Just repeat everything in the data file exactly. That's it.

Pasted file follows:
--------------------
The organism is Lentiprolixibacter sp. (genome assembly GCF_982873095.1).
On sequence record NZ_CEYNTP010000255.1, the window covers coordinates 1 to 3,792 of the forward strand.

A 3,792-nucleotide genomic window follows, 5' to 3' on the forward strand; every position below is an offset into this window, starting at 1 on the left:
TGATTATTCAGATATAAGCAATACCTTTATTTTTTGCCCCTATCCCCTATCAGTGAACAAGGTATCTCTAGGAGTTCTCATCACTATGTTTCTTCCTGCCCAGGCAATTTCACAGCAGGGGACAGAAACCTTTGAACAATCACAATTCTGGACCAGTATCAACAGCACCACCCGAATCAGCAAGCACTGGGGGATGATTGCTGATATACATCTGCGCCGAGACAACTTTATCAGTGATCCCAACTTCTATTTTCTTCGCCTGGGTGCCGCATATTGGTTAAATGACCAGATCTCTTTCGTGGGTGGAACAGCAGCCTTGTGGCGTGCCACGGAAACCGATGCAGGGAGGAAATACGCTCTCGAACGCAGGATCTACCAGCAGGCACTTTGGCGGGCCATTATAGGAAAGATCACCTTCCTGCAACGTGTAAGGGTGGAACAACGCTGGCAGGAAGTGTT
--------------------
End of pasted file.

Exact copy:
The organism is Lentiprolixibacter sp. (genome assembly GCF_982873095.1).
On sequence record NZ_CEYNTP010000255.1, the window covers coordinates 1 to 3,792 of the forward strand.

A 3,792-nucleotide genomic window follows, 5' to 3' on the forward strand; every position below is an offset into this window, starting at 1 on the left:
TGATTATTCAGATATAAGCAATACCTTTATTTTTTGCCCCTATCCCCTATCAGTGAACAAGGTATCTCTAGGAGTTCTCATCACTATGTTTCTTCCTGCCCAGGCAATTTCACAGCAGGGGACAGAAACCTTTGAACAATCACAATTCTGGACCAGTATCAACAGCACCACCCGAATCAGCAAGCACTGGGGGATGATTGCTGATATACATCTGCGCCGAGACAACTTTATCAGTGATCCCAACTTCTATTTTCTTCGCCTGGGTGCCGCATATTGGTTAAATGACCAGATCTCTTTCGTGGGTGGAACAGCAGCCTTGTGGCGTGCCACGGAAACCGATGCAGGGAGGAAATACGCTCTCGAACGCAGGATCTACCAGCAGGCACTTTGGCGGGCCATTATAGGAAAGATCACCTTCCTGCAACGTGTAAGGGTGGAACAACGCTGGCAGGAAGTGTT